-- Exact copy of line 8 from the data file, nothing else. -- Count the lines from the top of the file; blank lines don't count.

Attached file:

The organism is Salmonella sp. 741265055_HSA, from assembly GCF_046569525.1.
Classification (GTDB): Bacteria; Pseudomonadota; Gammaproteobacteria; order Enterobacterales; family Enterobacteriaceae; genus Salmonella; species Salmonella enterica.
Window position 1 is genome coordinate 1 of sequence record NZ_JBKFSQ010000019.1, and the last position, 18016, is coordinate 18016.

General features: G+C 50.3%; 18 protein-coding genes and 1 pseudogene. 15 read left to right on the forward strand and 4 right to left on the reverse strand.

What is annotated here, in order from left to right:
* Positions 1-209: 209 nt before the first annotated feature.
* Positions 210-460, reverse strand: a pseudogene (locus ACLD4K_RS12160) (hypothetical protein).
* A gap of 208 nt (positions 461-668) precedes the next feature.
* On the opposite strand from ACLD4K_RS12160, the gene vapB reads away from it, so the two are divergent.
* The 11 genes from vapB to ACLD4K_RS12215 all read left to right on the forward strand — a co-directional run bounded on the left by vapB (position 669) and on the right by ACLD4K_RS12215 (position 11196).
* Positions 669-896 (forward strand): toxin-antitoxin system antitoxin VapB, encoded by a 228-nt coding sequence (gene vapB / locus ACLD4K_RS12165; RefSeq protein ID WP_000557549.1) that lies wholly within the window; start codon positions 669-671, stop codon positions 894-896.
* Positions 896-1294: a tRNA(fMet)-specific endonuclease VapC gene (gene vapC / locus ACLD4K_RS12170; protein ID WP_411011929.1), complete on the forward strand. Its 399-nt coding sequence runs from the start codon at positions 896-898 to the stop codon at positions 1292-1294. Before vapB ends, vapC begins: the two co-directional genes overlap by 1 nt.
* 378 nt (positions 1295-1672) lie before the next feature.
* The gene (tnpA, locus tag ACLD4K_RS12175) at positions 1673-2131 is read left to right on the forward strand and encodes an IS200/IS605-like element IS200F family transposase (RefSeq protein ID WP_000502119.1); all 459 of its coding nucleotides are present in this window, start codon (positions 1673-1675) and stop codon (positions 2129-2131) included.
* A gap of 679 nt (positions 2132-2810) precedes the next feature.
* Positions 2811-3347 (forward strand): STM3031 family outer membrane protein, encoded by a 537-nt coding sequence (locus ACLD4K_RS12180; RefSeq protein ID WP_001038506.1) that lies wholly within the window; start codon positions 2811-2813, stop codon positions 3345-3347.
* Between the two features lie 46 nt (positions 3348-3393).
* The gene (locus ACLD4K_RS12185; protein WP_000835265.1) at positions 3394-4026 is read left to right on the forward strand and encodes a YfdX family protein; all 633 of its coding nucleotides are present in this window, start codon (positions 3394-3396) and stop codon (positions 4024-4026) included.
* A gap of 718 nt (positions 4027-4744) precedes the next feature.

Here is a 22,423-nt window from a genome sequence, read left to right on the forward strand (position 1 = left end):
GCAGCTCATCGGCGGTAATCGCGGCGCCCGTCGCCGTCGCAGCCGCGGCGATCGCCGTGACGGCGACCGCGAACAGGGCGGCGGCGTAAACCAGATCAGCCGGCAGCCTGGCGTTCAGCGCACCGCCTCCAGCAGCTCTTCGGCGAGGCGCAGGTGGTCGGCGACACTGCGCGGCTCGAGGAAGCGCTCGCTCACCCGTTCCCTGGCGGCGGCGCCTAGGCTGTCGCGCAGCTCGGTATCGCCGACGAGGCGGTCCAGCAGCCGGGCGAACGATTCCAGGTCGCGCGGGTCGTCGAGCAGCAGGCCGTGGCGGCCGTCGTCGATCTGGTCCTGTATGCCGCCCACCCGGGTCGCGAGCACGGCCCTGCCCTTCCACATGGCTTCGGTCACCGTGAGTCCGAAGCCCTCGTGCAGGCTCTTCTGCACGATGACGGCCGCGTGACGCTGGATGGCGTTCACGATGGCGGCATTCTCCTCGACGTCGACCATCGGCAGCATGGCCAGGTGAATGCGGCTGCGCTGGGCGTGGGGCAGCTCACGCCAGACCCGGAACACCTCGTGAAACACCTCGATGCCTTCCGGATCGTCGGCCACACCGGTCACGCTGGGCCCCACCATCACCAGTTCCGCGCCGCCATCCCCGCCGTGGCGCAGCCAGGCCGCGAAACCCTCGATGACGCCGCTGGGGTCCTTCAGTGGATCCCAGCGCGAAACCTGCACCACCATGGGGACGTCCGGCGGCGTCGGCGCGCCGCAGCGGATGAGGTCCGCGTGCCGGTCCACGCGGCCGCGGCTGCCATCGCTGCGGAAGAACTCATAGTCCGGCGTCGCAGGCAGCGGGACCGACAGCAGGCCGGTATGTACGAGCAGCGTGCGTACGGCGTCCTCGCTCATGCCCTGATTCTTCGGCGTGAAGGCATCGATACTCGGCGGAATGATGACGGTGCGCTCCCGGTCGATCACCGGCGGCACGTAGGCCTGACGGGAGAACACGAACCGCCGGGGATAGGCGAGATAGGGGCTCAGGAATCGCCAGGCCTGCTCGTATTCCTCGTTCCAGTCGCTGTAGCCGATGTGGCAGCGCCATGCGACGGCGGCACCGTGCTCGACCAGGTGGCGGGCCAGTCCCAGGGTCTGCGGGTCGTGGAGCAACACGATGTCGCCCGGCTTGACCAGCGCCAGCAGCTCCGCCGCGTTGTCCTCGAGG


* A gap of 208 nt (positions 461-668) precedes the next feature.